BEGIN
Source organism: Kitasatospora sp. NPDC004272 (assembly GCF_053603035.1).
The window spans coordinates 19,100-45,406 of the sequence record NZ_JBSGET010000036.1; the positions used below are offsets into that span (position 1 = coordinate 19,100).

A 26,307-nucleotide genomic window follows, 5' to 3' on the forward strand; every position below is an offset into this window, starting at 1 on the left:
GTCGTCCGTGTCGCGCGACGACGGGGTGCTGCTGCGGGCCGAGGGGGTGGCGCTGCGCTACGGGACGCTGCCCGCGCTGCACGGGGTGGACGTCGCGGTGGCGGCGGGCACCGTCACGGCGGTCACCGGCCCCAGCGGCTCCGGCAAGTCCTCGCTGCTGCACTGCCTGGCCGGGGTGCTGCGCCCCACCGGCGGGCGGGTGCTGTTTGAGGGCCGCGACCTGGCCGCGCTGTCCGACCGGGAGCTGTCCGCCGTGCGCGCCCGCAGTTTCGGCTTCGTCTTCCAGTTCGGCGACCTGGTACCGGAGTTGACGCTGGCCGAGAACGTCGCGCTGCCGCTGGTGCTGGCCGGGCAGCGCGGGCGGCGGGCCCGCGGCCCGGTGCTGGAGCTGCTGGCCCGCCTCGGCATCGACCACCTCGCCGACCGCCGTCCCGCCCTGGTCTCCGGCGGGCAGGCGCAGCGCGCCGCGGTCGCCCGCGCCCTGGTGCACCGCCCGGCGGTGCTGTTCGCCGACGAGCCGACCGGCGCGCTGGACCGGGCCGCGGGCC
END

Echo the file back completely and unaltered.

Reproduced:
Source organism: Kitasatospora sp. NPDC004272 (assembly GCF_053603035.1).
The window spans coordinates 19,100-45,406 of the sequence record NZ_JBSGET010000036.1; the positions used below are offsets into that span (position 1 = coordinate 19,100).

A 26,307-nucleotide genomic window follows, 5' to 3' on the forward strand; every position below is an offset into this window, starting at 1 on the left:
GTCGTCCGTGTCGCGCGACGACGGGGTGCTGCTGCGGGCCGAGGGGGTGGCGCTGCGCTACGGGACGCTGCCCGCGCTGCACGGGGTGGACGTCGCGGTGGCGGCGGGCACCGTCACGGCGGTCACCGGCCCCAGCGGCTCCGGCAAGTCCTCGCTGCTGCACTGCCTGGCCGGGGTGCTGCGCCCCACCGGCGGGCGGGTGCTGTTTGAGGGCCGCGACCTGGCCGCGCTGTCCGACCGGGAGCTGTCCGCCGTGCGCGCCCGCAGTTTCGGCTTCGTCTTCCAGTTCGGCGACCTGGTACCGGAGTTGACGCTGGCCGAGAACGTCGCGCTGCCGCTGGTGCTGGCCGGGCAGCGCGGGCGGCGGGCCCGCGGCCCGGTGCTGGAGCTGCTGGCCCGCCTCGGCATCGACCACCTCGCCGACCGCCGTCCCGCCCTGGTCTCCGGCGGGCAGGCGCAGCGCGCCGCGGTCGCCCGCGCCCTGGTGCACCGCCCGGCGGTGCTGTTCGCCGACGAGCCGACCGGCGCGCTGGACCGGGCCGCGGGCC